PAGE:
View Single Post
Old 10-29-2018, 07:09 PM   #10 (permalink)
AKA - Jason
JSH's Avatar
Join Date: May 2009
Location: PDX
Posts: 3,315

Adventure Seeker - '04 Chevy Astro - Campervan
90 day: 17.3 mpg (US)
Thanks: 282
Thanked 1,926 Times in 1,305 Posts
Originally Posted by seifrob View Post
Now thats interesting. Almost every (older) house here has a coal furnace and wood stove and it is used as a primary heat source. And our goverment is working around the clock to force (well, to convince is official phrase) people go for gas or electric heating.
Is it just you, or is it trend in the US, to disconnect from (almost state controlled) network?
No, it is not common to heat with wood in the USA. Only 2% of household in the USA use wood as their primary heat source while another 8% use wood as a secondary source of heating. That compares to 39% that heat with electricity and 48% that heat with natural gas. That is still millions of houses but a small percentage of the total population. Most of the homes heating with wood are in rural areas. Wood does seem to have a resurgence in the Northeast with people removing oil boilers and replacing them with pellet stoves.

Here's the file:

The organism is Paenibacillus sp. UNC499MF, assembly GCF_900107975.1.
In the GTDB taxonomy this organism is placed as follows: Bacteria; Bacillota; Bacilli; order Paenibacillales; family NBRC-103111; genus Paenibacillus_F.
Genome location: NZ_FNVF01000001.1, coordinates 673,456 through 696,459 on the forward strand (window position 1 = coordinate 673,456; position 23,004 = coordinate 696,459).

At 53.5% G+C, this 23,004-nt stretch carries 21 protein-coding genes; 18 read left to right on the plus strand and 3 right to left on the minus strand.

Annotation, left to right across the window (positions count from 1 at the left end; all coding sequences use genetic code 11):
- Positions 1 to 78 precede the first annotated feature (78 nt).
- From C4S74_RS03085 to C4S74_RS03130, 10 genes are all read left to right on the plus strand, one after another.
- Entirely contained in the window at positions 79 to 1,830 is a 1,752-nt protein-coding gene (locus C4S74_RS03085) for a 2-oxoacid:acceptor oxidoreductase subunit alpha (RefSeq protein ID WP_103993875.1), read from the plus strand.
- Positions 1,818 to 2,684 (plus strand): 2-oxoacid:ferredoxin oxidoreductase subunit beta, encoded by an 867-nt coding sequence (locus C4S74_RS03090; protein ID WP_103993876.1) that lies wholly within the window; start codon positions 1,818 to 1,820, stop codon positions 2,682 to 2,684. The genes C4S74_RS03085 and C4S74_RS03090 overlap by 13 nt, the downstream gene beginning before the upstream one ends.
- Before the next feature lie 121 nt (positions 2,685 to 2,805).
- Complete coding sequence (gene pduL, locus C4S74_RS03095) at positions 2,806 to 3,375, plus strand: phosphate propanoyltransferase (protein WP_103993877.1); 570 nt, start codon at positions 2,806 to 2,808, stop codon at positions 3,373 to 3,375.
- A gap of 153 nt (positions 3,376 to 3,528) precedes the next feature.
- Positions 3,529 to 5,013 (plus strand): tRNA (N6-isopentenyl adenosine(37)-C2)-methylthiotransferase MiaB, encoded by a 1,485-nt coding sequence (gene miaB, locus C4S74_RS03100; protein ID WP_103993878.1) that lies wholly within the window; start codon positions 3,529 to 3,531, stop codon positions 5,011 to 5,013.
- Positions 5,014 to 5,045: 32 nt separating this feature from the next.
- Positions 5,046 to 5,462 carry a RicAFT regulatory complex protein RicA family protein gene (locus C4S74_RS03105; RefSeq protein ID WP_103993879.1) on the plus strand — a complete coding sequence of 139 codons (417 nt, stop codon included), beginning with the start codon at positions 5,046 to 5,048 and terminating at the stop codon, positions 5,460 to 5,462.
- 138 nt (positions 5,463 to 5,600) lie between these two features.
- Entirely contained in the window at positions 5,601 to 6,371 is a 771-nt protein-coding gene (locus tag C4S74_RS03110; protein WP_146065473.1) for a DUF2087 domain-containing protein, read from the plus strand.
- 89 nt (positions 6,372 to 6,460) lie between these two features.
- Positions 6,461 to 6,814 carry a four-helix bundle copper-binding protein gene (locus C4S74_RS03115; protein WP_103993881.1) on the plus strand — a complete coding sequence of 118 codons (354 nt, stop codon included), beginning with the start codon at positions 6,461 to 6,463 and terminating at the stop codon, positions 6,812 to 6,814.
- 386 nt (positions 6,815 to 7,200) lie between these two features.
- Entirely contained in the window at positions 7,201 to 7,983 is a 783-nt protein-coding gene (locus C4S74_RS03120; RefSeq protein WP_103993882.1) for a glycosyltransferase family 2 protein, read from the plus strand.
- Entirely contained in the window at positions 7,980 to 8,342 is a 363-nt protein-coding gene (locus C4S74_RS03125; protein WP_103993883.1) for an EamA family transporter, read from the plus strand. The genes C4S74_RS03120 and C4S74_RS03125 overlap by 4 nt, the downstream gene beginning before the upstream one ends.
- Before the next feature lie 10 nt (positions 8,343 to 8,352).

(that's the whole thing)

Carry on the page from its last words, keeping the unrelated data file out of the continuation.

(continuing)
There are also some regulatory changes that make heating with wood less economical but that is on a state by state and even city by city level. In the state of Oregon where I live you cannot sell a house that has a non-certified wood stove. The stove must be removed and taken to a disposal area in order to sell the house. Without a certificate of destruction the house sale cannot be completed.

However, a current homeowner can continue to use a non-certified wood stove and my county has a $1500 - $3500 rebate to replace an old non-certified wood stove with a new one. There is also a $300 federal credit for installing a certified wood stove. It is an effort to get rid of old polluting stoves not an attempt to ban them.

It can also be hard to find an insurance company that with insure a house with a wood stove. My parents used to have a wood stove in the basement for secondary heating but the insurance company kept raising their rate because of the stove. Finally they couldn’t even find a company that would insure the house with the wood stove so they removed it.
  Reply With Quote
The Following 2 Users Say Thank You to JSH For This Useful Post:
rmay635703 (11-05-2018), seifrob (10-29-2018)